Though the absence of a stabilized and cooperative Pakistan and the lack of commitment by the White House to success makes the situation in Afghanistan tenuous, assigning McChrystal to command coalition forces in Afghanistan not only gives us the best chance of success in Afghanistan but also of bringing fear to our enemies working out of Pakistan and to the meddlers from Iran.
To be sure Dan McKiernan had a tough brief, his relief, however, is not totally attributable to the security situation. He’s publicly called for more troops than the Obama administration is prepared to commit and the string of unfortunate airstrikes that killed what are at least colorably civilians has happened on his watch. In light of the clinical level of risk aversion in Gates’s Pentagon and the fact that the White House is looking for a way to leave Afghanistan and blame the loss on President Bush, one had the feeling he was not a good fit with the Administration.
Already the usual cadre of critics are writing the narrative. Poor, pathetic Joe Klein has him as a martyr to Don Rumsfeld’s arrogance and mangles the entire history of the last 5 years in Iraq in order to make the point, it would seem, that the situation is hopeless.
In today’s Washington Post story headlined Manhunter To Take On A Wider Mission we find this bit of commentary:
“McChrystal kills people. Has he ever worked in the counterinsurgency environment? Not really,” said Roger Carstens, a senior nonresident fellow at the Center for a New American Security and a former Special Forces officer.
People will ask, what message are we sending when our high-value-target hunter is sent to lead in Afghanistan?” said a senior military officer at the Pentagon, who spoke on the condition of anonymity because he was not authorized to speak publicly.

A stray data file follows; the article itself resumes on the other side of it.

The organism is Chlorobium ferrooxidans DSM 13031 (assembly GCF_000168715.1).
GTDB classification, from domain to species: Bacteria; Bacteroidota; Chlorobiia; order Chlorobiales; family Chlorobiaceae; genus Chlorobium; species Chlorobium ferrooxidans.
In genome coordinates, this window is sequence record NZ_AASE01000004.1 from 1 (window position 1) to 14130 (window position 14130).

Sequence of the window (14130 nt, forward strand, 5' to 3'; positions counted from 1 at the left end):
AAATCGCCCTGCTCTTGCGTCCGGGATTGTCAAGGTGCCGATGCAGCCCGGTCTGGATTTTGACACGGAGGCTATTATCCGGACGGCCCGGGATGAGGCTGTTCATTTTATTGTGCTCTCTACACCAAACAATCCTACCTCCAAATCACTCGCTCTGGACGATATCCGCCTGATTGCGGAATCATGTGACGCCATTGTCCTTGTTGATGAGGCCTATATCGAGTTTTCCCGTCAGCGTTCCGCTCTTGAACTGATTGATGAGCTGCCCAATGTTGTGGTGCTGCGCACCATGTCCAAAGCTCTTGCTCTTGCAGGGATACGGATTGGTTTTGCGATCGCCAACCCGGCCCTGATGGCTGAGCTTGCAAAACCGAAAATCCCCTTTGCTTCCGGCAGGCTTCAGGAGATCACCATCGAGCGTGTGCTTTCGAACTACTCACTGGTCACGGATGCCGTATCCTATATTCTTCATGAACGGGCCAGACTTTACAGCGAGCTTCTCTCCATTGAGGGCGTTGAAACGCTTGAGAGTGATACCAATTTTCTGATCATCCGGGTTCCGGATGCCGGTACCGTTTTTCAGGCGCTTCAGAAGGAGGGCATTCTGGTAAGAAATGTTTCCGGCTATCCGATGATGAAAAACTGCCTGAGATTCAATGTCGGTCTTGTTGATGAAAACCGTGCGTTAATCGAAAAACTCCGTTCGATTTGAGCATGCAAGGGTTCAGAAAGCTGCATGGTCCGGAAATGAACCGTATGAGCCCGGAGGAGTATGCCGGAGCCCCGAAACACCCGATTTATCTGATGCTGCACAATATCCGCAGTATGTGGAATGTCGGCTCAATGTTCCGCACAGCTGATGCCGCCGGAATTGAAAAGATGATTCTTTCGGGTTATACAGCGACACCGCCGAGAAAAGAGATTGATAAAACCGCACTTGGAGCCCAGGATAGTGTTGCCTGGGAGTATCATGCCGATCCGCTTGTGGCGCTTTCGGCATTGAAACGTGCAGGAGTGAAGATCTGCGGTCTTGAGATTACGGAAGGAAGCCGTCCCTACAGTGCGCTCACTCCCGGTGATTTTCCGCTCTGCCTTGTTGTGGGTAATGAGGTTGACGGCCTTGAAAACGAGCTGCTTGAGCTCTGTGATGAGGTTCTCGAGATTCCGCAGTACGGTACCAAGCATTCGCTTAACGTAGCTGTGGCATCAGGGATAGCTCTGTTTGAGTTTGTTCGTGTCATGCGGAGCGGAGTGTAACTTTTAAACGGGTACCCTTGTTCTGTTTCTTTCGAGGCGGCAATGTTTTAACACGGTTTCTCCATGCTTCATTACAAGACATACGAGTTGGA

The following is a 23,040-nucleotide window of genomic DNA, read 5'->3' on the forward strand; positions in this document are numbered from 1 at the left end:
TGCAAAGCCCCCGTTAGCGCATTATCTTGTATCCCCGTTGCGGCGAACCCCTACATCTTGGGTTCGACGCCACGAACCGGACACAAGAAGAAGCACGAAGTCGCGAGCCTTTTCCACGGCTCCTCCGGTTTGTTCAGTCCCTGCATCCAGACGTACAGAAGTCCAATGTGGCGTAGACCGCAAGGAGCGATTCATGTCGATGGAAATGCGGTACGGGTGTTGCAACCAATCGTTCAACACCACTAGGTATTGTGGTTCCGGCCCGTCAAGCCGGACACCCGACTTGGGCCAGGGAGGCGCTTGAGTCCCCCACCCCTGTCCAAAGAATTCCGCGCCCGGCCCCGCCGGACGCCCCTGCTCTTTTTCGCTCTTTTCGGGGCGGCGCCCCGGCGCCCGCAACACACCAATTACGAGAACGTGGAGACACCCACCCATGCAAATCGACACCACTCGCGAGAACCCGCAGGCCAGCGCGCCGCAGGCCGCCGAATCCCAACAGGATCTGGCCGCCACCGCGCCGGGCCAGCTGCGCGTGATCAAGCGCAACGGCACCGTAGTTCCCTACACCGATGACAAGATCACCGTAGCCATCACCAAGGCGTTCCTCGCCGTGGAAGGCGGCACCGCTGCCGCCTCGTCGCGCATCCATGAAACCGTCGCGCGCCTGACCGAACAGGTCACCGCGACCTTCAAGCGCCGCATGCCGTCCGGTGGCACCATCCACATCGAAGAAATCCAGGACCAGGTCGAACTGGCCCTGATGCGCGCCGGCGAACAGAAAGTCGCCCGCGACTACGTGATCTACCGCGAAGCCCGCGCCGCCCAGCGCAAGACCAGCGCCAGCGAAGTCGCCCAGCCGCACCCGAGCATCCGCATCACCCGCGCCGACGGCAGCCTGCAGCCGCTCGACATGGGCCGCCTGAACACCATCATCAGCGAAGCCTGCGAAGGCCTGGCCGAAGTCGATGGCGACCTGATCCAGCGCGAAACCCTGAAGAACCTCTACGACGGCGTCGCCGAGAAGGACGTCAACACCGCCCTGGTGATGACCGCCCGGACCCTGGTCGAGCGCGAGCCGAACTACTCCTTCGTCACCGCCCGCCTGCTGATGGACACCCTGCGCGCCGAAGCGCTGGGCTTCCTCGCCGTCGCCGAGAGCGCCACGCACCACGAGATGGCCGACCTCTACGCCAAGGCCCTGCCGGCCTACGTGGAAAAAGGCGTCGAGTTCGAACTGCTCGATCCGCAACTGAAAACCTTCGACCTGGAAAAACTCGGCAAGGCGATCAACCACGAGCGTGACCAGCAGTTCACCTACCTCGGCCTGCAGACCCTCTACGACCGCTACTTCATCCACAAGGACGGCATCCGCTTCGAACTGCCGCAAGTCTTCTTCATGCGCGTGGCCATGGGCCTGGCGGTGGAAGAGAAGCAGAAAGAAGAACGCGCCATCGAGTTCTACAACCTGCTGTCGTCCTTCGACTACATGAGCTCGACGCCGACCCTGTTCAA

Both of these statements are bizarre on their face, one would hope that Carstens was pulled out of a months-long coma to make that statement because otherwise it shows a bonejarring level of ignorance about what McChrystal has done in Iraq. In Iraq, McChrystal hammered out relationships between conventional units, special operations forces, local police, Iraqi Army, former insurgents, and other US government agencies that put al Qaeda and insurgent leaderhip on the run. Similarly the anonymouse in the Pentagon should at least consider that sending the message to your enemies that you are prepared to hunt them down and kill them, wherever they are, is at least useful.
As ill founded as these statements are they are a preview of what McChrystal will face in his confirmation hearing. In addition to killing his nation’s enemies, he is, of course, associated with the Pat Tillman affair and with having some officers under his command being impolite and non-deferential to captured terrorists.
The problems General McChrystal will have to address are enormous. He doesn’t have much time to show results. From what we’ve seen so far, the Administration has no interest in pursing what Barack Obama so disingenuously described as the “central front” in the war on terror. It wants Afghanistan to quietly recede from the headlines before 2010. It has cut the number of troops scheduled to go to Afghanistan and it is busily cutting Defense spending. The recent NATO conference produced no new NATO troops for Afghanistan, so there is no help in sight there.
If any one man can impose his will upon the situation and it is probably McChrystal. He is dynamic, persuasive, and at the same time is not known for sharp elbows. He brings with him a long standing relationship with his boss at CENTCOM, General Dave Petraeus. His deputy commander will be Lieutenant General David Rodriguez, a close friend and Secretary Gates’s current military assistant. By some accounts, McKiernan was not close to Petraeus and did adopt some of Petraeus’s counterinsurgency program.
We are a fan of General McChrystal and wish him well. We don’t envy him taking on this extraordinarily difficult task in the field on behalf of an Administration that simply wants Afghanistan to go away.